Lufthansa is celebrating the 60th anniversary of its Senator Service onboard the Lockheed Super Constellation, which represented the first “luxury” transatlantic flight in 1958. This weekend, you can experience that service yourself.
If you’re in New York City this weekend, consider swinging by Duarte Square (6th Avenue and Grand Street in SoHo) on Sunday (14 October) between 11:00 A.M. and 5:00 P.M. There, you can partake in an augmented reality experience that promises to relive the golden age of travel, with crew dressed in vintage uniforms and passengers dressed in black tie attire.
Additionally, Lufthansa will have an interactive display recreating first class aboard its Super Constellation as it appeared in 1958. It will look something like this:
The event if free of charge.
This “Fly Through Time” exhibit underscores an even more ambitious project Lufthansa is undertaking to restore at least one of its Super Constellations to a point of airworthiness. While the project has been ongoing for 10 years, Lufthansa has “reclaimed” one of its old aircraft and transported it back to Germany. The aircraft currently sits in Hamburg. Originally, restoration of four ex-Lufthansa Constellations was attempted in the USA, but the project encountered funding and parts problems.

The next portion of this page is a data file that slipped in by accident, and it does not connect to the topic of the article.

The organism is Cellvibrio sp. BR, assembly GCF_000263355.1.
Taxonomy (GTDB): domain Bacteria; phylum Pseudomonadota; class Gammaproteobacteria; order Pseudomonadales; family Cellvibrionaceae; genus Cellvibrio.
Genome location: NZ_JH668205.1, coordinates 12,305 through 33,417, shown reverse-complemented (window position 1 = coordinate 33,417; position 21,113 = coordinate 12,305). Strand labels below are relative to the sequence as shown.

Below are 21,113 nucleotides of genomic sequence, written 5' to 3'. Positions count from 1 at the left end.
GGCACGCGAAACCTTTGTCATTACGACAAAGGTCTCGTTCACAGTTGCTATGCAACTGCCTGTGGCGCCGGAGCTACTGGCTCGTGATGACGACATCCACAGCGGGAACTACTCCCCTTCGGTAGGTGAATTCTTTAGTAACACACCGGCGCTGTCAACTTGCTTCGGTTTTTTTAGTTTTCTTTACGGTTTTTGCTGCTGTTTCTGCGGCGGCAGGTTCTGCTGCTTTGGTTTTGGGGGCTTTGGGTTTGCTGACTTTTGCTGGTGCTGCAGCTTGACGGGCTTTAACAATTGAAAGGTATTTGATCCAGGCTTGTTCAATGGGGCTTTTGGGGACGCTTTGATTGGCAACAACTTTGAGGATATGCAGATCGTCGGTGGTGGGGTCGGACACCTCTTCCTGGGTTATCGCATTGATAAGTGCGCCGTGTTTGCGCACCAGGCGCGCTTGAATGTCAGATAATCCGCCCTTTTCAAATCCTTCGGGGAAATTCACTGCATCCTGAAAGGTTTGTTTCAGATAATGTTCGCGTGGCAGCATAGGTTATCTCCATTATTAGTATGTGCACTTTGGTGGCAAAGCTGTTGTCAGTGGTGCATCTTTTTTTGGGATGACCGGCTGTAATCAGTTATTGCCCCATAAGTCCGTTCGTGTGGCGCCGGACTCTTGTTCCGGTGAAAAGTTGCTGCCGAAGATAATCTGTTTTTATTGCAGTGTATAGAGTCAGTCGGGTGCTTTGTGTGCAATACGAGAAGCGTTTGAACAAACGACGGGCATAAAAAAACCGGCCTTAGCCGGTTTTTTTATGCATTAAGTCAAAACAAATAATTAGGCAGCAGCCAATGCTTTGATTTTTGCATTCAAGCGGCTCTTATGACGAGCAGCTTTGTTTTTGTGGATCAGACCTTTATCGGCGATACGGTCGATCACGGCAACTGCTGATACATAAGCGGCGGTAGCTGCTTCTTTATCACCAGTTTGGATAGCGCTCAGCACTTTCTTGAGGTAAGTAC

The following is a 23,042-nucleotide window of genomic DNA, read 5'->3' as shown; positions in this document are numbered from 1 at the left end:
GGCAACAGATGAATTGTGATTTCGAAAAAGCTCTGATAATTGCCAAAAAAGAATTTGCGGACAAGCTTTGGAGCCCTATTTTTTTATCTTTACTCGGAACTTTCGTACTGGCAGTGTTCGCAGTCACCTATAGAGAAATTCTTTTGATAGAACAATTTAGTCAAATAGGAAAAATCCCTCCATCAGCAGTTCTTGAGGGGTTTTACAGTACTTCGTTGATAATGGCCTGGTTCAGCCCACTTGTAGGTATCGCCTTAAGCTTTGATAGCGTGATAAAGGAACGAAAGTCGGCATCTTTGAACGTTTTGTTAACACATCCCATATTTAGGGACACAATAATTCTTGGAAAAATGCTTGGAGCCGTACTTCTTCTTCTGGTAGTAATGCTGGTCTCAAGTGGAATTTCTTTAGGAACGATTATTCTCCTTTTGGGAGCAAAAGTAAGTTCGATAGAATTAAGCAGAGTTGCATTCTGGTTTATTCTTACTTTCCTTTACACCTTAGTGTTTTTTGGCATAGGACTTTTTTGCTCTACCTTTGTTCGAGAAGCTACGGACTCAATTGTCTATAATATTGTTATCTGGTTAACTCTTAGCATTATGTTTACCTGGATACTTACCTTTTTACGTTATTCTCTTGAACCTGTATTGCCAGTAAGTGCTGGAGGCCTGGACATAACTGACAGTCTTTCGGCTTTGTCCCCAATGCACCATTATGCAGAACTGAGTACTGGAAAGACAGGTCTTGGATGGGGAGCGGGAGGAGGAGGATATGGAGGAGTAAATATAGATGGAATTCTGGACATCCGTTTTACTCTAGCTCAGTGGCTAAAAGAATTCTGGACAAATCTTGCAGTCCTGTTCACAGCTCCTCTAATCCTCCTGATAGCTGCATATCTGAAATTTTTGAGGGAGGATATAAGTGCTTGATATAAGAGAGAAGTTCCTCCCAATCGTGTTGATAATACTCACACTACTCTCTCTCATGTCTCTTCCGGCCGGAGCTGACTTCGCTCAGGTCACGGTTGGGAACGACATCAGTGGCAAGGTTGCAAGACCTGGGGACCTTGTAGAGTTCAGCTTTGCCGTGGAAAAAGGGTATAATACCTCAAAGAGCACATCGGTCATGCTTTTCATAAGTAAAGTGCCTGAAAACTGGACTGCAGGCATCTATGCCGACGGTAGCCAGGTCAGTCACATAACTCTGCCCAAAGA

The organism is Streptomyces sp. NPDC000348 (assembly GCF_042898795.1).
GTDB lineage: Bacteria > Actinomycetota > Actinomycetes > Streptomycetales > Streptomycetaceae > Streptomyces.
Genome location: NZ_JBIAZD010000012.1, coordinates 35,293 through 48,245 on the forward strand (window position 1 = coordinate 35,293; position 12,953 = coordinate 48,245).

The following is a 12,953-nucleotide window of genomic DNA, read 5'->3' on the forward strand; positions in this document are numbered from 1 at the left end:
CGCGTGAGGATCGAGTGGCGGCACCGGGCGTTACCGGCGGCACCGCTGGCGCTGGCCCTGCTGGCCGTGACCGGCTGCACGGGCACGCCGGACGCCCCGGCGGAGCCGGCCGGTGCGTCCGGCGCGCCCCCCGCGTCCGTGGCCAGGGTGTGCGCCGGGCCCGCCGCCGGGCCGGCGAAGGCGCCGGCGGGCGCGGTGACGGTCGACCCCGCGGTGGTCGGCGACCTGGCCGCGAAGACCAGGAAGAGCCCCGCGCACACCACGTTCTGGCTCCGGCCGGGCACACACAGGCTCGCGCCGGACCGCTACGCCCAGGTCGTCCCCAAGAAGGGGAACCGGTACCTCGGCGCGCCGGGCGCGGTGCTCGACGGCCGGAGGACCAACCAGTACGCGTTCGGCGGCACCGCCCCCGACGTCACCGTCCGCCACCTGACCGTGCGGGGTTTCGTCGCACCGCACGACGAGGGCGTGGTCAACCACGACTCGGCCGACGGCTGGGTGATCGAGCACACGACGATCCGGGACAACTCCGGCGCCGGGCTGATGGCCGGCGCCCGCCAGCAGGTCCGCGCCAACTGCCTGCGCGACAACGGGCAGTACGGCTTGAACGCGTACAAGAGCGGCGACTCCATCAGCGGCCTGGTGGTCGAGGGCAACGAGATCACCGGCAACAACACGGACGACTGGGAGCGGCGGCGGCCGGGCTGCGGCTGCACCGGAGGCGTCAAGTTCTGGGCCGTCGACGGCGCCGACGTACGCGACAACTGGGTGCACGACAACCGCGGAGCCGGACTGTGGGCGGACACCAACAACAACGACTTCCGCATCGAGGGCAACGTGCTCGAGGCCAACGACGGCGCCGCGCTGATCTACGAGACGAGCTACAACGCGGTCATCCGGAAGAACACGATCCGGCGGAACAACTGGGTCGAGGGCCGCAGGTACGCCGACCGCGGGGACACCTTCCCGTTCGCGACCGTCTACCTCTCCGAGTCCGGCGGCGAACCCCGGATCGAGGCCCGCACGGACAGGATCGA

In Switzerland, a restored Constellation has been flying for years and will resume offering passenger flights next year. While beautifully restored on the outside, that aircraft has new engines and advanced GPS and anti-collision technology. Lufthansa originally tried to restore the 1950’s engine on its Super Constellation but will need to re-engineer the mechanical section of the plane in order to make it airworthy.
Again, Duarte Square this Sunday from 11:00 A.M. to 5:00 P.M. If I was in New York City, I know exactly where I’d be heading Sunday afternoon! Quite a difference experience that my recent first class flight on Lufthansa…
(H/T: The Points Guy / images: Lufthansa)
LH has in fact abondoned its attempt to restore the L-1649 for flight. The nature of the move from Maine to Germany for the aircraft and the way they are handling all the paperwork is essentially rendering the aircraft unairworthy permanently.
It’s a shame given how much had already been spent and how far they had come that they decided not to finish the task they had embarked upon. To see a Starliner take to the air once again would have been epic.
That’s very sad to hear. From what I read, I thought LH was trying to restore one of the four and fly it again, just like its old Junkers-52.
Did you see the link in my story to the Swiss Connie that is still running?
The best planes were the Fokkers